All entries for Saturday 15 June 2013
June 15, 2013
The role of improvement initiative in asset management
Both asset maintenance and improvement initiatives has a common denominator which is optimizing resources to increase both customer satisfaction and financial performance. In TPM implementation JIPM provides an assessment criteria for TPM excellence award. performing self assessment can identify the gap between current and desired state. This gap can be closed by deploying incremental and radical improvements.
It is important to couple asset management with improvement projects using self assessment. implementing this approach will help to align the asset management with the organizational vision and strategy as improvement projects always validate its objectives through the VOC. being aware and continuously improving will defenitly support an organization's journey towards excellence.
it would be useful to implement this in our department. Using TPM assessment criteria can help the department link its quality tasks with the business strategy. After having this link employees will understand that carried out quality tasks are taking us towards the organizations vision, rather than feeling like a bolt on tasks to tick the box. Self-assessment is more appropriate as we are the engineers that know the asset conditions the most and with assessment we can identify the most suitable methods to improve and allow our assets to support the organization success.
creating the asset management plan
Asset management implementation can be viewed as a major project, especially if the company is new to the company. Although the implementation has to identify the most suitable method, it is important to keep in mind that proper planning is the key to success. a useful plan should be able to include the tasks, actions, measure progress and mitigate possible risk. More importantly, all this has to be based on the desired end result. differentiating between process measures and results measures is also important to understand the value steam of the project. as all know failing to plan is planning to fail.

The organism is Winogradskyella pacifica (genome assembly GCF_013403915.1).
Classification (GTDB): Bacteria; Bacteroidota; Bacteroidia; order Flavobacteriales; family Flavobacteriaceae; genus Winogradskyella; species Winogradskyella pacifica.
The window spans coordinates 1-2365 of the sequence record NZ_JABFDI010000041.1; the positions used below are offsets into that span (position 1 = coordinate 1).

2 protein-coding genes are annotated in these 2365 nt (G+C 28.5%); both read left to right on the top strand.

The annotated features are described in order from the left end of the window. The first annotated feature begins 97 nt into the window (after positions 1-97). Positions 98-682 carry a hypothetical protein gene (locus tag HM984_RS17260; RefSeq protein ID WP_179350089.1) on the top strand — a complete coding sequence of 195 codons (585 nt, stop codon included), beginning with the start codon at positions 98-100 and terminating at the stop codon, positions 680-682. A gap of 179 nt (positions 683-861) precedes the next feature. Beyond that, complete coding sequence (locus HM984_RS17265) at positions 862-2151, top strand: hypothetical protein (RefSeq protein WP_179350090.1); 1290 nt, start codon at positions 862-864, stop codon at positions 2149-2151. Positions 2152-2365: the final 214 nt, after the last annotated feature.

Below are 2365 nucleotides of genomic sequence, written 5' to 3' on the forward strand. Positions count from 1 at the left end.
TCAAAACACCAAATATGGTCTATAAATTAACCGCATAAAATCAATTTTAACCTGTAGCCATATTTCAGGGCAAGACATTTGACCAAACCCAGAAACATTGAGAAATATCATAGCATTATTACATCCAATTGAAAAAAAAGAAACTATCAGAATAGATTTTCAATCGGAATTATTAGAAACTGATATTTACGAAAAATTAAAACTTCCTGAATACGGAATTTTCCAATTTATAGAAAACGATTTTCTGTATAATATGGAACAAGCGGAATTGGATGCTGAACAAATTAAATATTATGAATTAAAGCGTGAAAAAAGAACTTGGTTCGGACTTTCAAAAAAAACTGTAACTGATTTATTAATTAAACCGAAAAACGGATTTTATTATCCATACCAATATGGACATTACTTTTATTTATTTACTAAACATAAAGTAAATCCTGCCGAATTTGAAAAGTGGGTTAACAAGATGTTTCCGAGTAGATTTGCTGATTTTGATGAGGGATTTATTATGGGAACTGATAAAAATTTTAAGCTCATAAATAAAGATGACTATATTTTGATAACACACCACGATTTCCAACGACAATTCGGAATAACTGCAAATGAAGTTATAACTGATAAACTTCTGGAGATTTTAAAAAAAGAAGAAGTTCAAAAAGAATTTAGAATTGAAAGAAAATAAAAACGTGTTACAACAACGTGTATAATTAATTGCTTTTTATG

Asset management projects usually cost millions, it would be silly to fail due to poor planning, the bit that costs nothing. Moreover plans should be viewed as a life document which should be updated, such a dynamic market can change the customers requirements, and these changes should be captured to avoid failure. having measurement system that is reliable is also important, if the end result did not meet the desired performance, by analyzing the process measures it would be possible to pin point the section that requires modification or alignment with the requirements of the assets utilization.
When planning any maintenance project at work, i can create a plan that links thedesired operations requirements. This will start by capturing the VOC to control the assets as needed by the users. Moreover, when having a plan that identifies possible risks and measures performance it would be easier to link the asset management and performance to the organizational goals.
various researches have identified different methods to implement TPM. however, most methods revolve around Najajima (1988) 12 steps method. This plan comprise of two sections, organization for implementation and TPM implementation. The first section is responsible for communicating change and adjusting the culture to be supportive. The second section is responsible for the technical implementation.
It is important to understand that change involves technical and emotional parts. Communicating change and promoting TPM to involve everybody can make the emotional change smoother and positive. The technical plan includes task, techniques and methods to optimize the equipment through maintenance to achieve the production goals. having two sections plan will lead to have employees support and management buy-in when technical implementation takes place.
This way of planning major change taught me that facilitating the change through gaining commitment and involvement can lead to higher gain as everybody is interested and as Deming said, quality is everybody's job. When going back to work, it would be useful to implement Nakajima TPM 12 steps. but the more important is that if major technical change is needed adjusting the culture has to happen first.